The Calico Acts (1690–1721) banned the import of textiles into England, followed by the restriction of sale of most cotton textiles. The English East India Company quickly embraced the demand for calico, importing exotic textiles from around the globe into England and creating competition for domestic textile factories. The calico question was one of the major issues of National politics between the 1690s and the 1720s. Parliament began to see a decline in domestic textile sales, and an increase in imported textiles from places like China and India. Seeing the East India Company and their textile importation as a threat to domestic textile businesses, Parliament passed the Calico Acts as an attack on textile importation. Dissatisfied with the smuggling of outside textiles after the original Calico Acts; in 1721, Parliament passed a stricter addition to the original Calico Acts, this time, prohibiting the sale of most cottons, imported and domestic (exempting only thread and raw cotton), and promoting the sale of wool. In that decade, the UK was importing 1.5 million pounds of cotton; in another 70 years (1790s), the UK was importing 30 million pounds of cotton a year from India.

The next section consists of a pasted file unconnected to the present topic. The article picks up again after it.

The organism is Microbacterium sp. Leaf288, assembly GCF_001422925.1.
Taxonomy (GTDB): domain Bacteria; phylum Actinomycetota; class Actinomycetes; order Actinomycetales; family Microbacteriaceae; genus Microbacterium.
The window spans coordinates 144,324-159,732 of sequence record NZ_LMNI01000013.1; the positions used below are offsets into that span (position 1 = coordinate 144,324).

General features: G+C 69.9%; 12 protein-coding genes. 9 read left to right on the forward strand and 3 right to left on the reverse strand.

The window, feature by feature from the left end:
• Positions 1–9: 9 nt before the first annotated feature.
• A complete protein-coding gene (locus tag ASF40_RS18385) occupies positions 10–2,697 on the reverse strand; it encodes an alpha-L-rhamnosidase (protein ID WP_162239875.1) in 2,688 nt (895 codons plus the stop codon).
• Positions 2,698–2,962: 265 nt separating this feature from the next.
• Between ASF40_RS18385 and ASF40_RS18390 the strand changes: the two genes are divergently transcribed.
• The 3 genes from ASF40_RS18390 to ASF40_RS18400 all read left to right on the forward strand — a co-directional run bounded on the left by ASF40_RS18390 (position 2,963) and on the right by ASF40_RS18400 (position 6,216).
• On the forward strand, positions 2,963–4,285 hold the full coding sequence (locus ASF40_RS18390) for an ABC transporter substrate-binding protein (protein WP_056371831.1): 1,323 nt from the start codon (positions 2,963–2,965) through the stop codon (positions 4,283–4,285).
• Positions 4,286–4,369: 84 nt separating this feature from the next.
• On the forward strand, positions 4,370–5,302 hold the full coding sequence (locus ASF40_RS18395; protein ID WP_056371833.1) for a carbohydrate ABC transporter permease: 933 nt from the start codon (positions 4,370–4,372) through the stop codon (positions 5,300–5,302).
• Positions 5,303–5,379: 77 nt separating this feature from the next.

1. Woodruff Smith, Consumption and the Making of Respectability, 1600–1800